programmes by adding subtitles or separating the soundtrack, for example, is not permitted but extracts may be used for non-commercial educational purposes of the licensed establishment, with appropriate acknowledgement.
Recordings may be copied for non-commercial educational use within the establishment and supplied in hard copy to other licensed establishments. Charges to cover the out-of-pocket costs of this activity are permitted and not considered ‘dealing’ which would infringe the Act.
The licence allows showing the recordings of the broadcast within the establishment for educational purposes and loan to registered students or other members of staff also for educational purposes, again in hard copy form. It is recommended that borrowers complete a declaration clearly stating that the recording is lent for educational purposes only. Within the establishment the recordings should only be used for educational purposes and by those giving or receiving instruction. This limitation precludes use of any extract in promotional material for the establishment and showing the recording for entertainment purposes, regardless of whether payment has been made.
2.6 International conventions and directives
A number of international treaties and conventions relating to IPR have been implemented in UK legislation. One of the central principles of international treaties is ‘national treatment’ i.e. the country (contracting party) gives the same treatment to foreigners as it would to its own nationals. The UK is a signatory to the Berne Convention (or Union) with the 1971 text entering into force on 2 January 1990, the UNESCO Universal Copyright Convention (6 June 1957 for the 1952 text, 5 May 1972 for the 1971 text) and the World Trade Organization TRIPS (Trade Related Aspects of Intellectual Property Rights) Agreement.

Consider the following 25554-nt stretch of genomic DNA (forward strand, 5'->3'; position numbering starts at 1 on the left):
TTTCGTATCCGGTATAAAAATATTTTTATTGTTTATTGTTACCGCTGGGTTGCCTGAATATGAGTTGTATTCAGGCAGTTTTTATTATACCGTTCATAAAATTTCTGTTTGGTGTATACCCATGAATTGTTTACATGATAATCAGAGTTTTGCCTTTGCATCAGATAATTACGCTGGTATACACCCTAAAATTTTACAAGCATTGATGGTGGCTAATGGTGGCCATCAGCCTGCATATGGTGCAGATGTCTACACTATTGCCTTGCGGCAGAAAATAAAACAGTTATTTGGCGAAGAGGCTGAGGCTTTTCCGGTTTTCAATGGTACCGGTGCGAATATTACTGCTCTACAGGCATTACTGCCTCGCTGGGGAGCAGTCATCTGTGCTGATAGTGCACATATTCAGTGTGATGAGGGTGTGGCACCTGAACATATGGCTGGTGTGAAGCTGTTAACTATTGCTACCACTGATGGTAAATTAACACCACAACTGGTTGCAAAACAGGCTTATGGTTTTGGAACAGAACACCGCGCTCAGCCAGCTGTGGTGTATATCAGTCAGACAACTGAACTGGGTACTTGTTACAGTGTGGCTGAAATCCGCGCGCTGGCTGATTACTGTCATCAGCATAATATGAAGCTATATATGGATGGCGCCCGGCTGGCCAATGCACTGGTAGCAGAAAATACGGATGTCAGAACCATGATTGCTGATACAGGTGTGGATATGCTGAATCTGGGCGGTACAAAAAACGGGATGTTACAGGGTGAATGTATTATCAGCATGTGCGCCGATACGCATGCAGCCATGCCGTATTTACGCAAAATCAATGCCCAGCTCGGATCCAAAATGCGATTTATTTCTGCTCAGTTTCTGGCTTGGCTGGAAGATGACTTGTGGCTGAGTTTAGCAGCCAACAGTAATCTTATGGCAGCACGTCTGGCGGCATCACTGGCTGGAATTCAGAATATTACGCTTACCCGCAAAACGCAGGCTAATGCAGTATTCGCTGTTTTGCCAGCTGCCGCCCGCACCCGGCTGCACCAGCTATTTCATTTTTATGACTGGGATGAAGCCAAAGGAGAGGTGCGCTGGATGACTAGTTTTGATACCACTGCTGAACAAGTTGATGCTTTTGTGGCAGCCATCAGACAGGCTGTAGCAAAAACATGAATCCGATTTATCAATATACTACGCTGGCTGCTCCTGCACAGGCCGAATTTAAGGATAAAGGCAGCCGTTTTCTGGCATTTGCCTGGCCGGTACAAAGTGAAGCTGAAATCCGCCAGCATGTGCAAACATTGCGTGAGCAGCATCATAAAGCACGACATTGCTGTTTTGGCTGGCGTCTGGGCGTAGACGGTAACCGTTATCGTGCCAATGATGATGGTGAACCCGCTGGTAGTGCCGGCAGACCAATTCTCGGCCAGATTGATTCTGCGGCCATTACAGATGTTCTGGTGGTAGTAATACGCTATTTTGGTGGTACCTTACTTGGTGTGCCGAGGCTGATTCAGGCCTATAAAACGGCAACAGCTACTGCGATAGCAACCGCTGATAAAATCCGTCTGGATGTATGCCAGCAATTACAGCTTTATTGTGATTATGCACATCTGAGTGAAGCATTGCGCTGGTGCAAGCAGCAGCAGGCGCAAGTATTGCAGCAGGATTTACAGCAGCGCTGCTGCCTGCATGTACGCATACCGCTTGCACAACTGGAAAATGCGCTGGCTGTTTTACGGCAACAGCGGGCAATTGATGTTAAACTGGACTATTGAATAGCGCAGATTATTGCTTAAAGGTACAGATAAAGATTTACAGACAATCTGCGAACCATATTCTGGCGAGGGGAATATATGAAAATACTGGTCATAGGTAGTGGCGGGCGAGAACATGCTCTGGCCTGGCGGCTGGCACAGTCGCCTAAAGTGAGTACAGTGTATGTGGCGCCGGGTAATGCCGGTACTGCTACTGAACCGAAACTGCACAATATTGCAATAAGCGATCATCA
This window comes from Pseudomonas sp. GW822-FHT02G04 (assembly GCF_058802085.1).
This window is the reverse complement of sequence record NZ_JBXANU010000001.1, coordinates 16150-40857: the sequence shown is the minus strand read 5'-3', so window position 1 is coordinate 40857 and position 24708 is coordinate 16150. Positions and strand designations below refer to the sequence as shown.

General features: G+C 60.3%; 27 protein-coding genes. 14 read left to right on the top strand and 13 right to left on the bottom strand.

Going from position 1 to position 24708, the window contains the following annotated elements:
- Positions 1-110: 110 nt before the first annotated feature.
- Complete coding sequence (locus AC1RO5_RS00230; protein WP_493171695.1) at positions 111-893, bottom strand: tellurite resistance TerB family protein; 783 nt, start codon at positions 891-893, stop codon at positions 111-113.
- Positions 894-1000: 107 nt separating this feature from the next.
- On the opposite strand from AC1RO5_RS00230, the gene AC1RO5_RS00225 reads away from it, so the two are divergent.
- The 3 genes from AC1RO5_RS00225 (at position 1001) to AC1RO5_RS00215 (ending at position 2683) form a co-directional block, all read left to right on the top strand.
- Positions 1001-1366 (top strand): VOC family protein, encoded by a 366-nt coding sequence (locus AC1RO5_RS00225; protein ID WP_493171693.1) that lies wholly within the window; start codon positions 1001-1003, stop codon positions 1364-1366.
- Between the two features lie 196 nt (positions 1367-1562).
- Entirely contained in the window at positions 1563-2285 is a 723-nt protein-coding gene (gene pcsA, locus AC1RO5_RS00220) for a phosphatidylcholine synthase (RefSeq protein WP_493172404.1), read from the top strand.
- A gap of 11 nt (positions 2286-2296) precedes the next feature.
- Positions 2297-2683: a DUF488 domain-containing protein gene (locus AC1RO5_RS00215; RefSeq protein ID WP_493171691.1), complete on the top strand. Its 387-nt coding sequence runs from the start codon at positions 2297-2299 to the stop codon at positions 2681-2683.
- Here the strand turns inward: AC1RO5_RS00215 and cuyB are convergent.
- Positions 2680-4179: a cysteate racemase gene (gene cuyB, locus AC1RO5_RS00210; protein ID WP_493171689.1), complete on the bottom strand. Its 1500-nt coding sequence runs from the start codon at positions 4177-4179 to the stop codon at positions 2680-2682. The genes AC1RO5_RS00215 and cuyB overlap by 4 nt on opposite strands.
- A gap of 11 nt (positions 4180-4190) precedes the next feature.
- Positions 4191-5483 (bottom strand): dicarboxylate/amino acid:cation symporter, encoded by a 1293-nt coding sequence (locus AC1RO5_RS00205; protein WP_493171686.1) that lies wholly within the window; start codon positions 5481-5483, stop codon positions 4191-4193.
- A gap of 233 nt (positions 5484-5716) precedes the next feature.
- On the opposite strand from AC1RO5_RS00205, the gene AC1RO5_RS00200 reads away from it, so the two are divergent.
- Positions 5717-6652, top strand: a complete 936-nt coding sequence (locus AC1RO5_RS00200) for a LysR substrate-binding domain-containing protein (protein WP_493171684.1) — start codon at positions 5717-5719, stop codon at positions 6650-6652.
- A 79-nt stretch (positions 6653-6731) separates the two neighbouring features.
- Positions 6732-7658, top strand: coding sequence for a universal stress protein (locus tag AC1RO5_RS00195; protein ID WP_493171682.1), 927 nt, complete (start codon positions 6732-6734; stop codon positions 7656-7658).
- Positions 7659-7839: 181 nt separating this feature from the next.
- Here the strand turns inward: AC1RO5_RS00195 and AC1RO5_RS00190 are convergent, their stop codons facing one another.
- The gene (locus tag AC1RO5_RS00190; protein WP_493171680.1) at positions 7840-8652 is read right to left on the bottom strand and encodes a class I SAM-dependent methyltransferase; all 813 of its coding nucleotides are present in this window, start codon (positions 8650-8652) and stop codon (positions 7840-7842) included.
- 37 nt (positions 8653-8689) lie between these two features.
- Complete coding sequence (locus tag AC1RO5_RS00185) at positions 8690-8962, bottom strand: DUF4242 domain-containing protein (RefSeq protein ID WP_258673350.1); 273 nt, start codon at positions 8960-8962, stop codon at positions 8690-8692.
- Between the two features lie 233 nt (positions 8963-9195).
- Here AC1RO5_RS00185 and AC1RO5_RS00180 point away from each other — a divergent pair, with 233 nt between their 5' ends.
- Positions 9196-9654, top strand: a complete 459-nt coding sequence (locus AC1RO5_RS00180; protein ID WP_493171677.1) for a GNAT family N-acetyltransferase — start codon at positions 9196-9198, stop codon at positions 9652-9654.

EC directives implemented in the UK apply not only to the European Union countries but also to EEA countries which include Iceland, Liechtenstein and Norway. Some EU countries have been slow to comply with these directives, notably France and Spain have complied with EC Directive on Harmonisation of Certain Aspects of copyright and related Rights in the Information Society in 2006 http://www.ipr- helpdesk.org/controlador/resources/pdfVersion?type=noticia&idFicha=0000005966 &len=en and other relatively recent accession states have yet to comply fully e.g. Czech Republic (at the time of writing, September 2006). States that are due to join the EU in 2007 may not have yet fully implemented the Directive.
It is worth noting that the Russian Federation has ratified the Berne Convention (2003), the UCC (1973) but not the TRIPS Agreement because the Federation is not yet a member of the World Trade Organization.
2.7 Intellectual Property rights in the digital environment
Copyright, it is argued, has largely applied in the same way to traditional ‘works’ and digital materials. The law has tended to catch up after the technology has evolved. Many of the works considered here have originated in the traditional forms described in the legislation.